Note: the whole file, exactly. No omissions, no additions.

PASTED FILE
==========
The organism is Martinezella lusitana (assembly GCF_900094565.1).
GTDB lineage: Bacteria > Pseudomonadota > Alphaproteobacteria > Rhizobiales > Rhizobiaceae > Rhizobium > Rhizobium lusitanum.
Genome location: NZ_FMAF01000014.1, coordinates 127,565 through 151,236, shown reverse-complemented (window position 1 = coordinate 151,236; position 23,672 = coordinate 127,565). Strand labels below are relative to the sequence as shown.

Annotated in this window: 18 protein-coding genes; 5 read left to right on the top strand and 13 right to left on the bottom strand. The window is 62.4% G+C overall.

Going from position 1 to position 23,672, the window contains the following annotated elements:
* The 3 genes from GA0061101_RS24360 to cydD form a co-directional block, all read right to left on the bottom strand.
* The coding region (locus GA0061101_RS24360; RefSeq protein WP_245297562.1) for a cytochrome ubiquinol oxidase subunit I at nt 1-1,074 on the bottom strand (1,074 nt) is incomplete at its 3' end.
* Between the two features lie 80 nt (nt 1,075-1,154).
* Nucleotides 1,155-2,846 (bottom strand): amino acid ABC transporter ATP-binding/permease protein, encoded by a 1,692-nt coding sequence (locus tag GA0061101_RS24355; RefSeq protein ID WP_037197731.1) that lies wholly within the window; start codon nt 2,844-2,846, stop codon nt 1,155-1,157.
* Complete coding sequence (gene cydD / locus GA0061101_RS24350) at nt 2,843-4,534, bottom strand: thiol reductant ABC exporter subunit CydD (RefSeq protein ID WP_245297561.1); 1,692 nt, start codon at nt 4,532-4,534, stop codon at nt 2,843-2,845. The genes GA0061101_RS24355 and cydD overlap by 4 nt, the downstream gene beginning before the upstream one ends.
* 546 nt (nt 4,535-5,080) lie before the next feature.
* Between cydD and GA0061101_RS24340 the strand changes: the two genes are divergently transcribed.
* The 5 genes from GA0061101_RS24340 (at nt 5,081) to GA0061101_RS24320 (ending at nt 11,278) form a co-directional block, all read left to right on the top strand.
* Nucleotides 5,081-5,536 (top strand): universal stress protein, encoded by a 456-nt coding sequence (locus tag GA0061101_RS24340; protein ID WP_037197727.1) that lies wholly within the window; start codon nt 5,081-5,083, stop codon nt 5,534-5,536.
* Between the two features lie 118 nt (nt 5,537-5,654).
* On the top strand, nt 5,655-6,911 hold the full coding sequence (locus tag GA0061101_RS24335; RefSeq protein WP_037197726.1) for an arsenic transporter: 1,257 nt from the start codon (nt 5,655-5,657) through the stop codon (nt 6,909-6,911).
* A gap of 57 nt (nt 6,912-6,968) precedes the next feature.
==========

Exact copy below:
The organism is Martinezella lusitana (assembly GCF_900094565.1).
GTDB lineage: Bacteria > Pseudomonadota > Alphaproteobacteria > Rhizobiales > Rhizobiaceae > Rhizobium > Rhizobium lusitanum.
Genome location: NZ_FMAF01000014.1, coordinates 127,565 through 151,236, shown reverse-complemented (window position 1 = coordinate 151,236; position 23,672 = coordinate 127,565). Strand labels below are relative to the sequence as shown.

Annotated in this window: 18 protein-coding genes; 5 read left to right on the top strand and 13 right to left on the bottom strand. The window is 62.4% G+C overall.

Going from position 1 to position 23,672, the window contains the following annotated elements:
* The 3 genes from GA0061101_RS24360 to cydD form a co-directional block, all read right to left on the bottom strand.
* The coding region (locus GA0061101_RS24360; RefSeq protein WP_245297562.1) for a cytochrome ubiquinol oxidase subunit I at nt 1-1,074 on the bottom strand (1,074 nt) is incomplete at its 3' end.
* Between the two features lie 80 nt (nt 1,075-1,154).
* Nucleotides 1,155-2,846 (bottom strand): amino acid ABC transporter ATP-binding/permease protein, encoded by a 1,692-nt coding sequence (locus tag GA0061101_RS24355; RefSeq protein ID WP_037197731.1) that lies wholly within the window; start codon nt 2,844-2,846, stop codon nt 1,155-1,157.
* Complete coding sequence (gene cydD / locus GA0061101_RS24350) at nt 2,843-4,534, bottom strand: thiol reductant ABC exporter subunit CydD (RefSeq protein ID WP_245297561.1); 1,692 nt, start codon at nt 4,532-4,534, stop codon at nt 2,843-2,845. The genes GA0061101_RS24355 and cydD overlap by 4 nt, the downstream gene beginning before the upstream one ends.
* 546 nt (nt 4,535-5,080) lie before the next feature.
* Between cydD and GA0061101_RS24340 the strand changes: the two genes are divergently transcribed.
* The 5 genes from GA0061101_RS24340 (at nt 5,081) to GA0061101_RS24320 (ending at nt 11,278) form a co-directional block, all read left to right on the top strand.
* Nucleotides 5,081-5,536 (top strand): universal stress protein, encoded by a 456-nt coding sequence (locus tag GA0061101_RS24340; protein ID WP_037197727.1) that lies wholly within the window; start codon nt 5,081-5,083, stop codon nt 5,534-5,536.
* Between the two features lie 118 nt (nt 5,537-5,654).
* On the top strand, nt 5,655-6,911 hold the full coding sequence (locus tag GA0061101_RS24335; RefSeq protein WP_037197726.1) for an arsenic transporter: 1,257 nt from the start codon (nt 5,655-5,657) through the stop codon (nt 6,909-6,911).
* A gap of 57 nt (nt 6,912-6,968) precedes the next feature.